R&D Tax Credit Bill Moves Through House

Despite a veto threat from the White House earlier this week, the House of Representatives on Friday morning voted 274 to 131 to permanently extend the popular business research and development (R&D) tax credit, which will add $156 billion to the deficit.

A majority of House Democrats felt that extending the tax break without offsetting the cost was fiscally irresponsible. Republicans countered that the R&D tax credit, which expired at the end of 2013 and has been extended roughly 15 times since it was enacted in 1981, has historically been revived without offsets.

On the House floor yesterday, Ways and Means Committee Chairman Dave Camp (R-MI) stressed the need for concrete solutions that strengthen the economy and help hardworking taxpayers. He noted that according to the nonpartisan Joint Committee on Taxation, up to 10 percent more R&D will occur if the credit is made permanent.

“We certainly need more of that because it’s more jobs, more innovation, and higher wages,” he said. “This is a very competitive world, and most of our constituents understand the kind of competition that we face. We need to make this permanent; we need to do it now.”

Lawmakers on both sides of the aisle, as well as the Obama administration, agree that permanently extending the research credit is a good thing, as they say it will create new jobs and allow businesses to make investments in research and technology initiatives. In fact, 62 House Democrats voted today in favor of extending the research credit.

However, a majority of House Democrats and the White House opposed the Republicans’ approach of adding the $156 billion cost of extending the R&D tax credit to the deficit.

“We’re in favor of the R&D tax credit. We’d like to find a way to permanently extend it. But let’s do it in a fiscally responsible manner,” Representative Chris Van Hollen (D-MD), ranking member of the House Budget Committee, said yesterday. “When you don’t pay for it, when you put it on the credit card, at the end of the day somebody is paying for it.”

The $156 billion R&D credit was one of six tax breaks the Ways and Means Committee voted on April 29 to extend permanently at a total cost of $310 billion. The tax breaks are often called “extenders” because they are revived by Congress every year or two.

On Tuesday, the Obama administration threatened to veto the House measure, dubbed the American Research and Competitiveness Act of 2014 (HR 4438), if the cost of the R&D credit is unpaid for. The White House proposed offsetting the cost of the tax break by “closing tax loopholes.”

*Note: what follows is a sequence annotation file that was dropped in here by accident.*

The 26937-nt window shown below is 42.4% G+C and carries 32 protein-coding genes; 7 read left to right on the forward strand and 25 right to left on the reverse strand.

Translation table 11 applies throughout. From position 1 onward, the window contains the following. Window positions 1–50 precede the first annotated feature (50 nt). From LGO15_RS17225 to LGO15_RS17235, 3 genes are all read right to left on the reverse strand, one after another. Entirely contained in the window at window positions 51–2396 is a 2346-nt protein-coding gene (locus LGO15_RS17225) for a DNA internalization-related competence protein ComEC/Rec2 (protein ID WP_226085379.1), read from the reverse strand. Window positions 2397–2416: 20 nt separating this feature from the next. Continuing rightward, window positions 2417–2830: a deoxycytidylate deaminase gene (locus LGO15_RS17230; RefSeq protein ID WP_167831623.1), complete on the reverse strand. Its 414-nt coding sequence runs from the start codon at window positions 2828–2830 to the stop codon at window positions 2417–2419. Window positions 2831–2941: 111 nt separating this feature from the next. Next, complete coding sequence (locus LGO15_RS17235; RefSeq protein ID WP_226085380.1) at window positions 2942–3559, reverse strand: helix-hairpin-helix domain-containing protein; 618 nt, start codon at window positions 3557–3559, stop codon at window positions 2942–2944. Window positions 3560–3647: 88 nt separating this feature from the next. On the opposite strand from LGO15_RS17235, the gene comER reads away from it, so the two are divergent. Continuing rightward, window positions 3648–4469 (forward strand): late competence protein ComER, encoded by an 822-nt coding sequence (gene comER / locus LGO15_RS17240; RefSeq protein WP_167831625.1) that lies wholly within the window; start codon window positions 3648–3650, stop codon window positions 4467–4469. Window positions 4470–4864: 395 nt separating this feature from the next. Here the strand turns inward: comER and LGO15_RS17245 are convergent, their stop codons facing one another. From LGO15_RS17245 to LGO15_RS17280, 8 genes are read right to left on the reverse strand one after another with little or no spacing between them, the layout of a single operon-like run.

“If this same, unprecedented approach of making major traditional tax extenders permanent without offsets were followed for the other traditional tax extenders, it would add $500 billion or more to deficits, wiping out most of the deficit reduction achieved through the American Taxpayer Relief Act of 2013,” the Office of Management and Budget said in a statement.

“The administration wants to work with Congress to make progress on measures that strengthen the economy and help middle-class families, including pro-growth business tax reform,” the statement continued. “However, making traditional tax extenders permanent without offsets represents the wrong approach.”

Ways and Means Republicans said in a statement on Tuesday that tax extenders have historically not been paid for.

“In fact, in both 2006 and 2008, then-Senator Obama voted to extend the R&D tax credit without paying for it. And, in 2010 and 2013 he signed into law unpaid-for extensions of tax extenders,” according to the statement.

The House bill is expected to stall in the Democrat-controlled Senate, tax lobbyists said, according to a recent article by Patrick Temple-West of Reuters.

Early last month, the Senate Finance Committee voted to revive about 50 of the 55 tax breaks that expired at the end of 2013, including the R&D credit, as part of a two-year, $85 million legislative tax extenders package. If approved by Congress, the Senate’s package of tax breaks would be extended through December 31, 2015. The Senate could vote on a measure to extend the expired tax breaks as soon as next week.

Related articles:

House Panel Votes to Restore Six Expired Tax Breaks
Finance Committee OKs Extending Most Expired Tax Breaks

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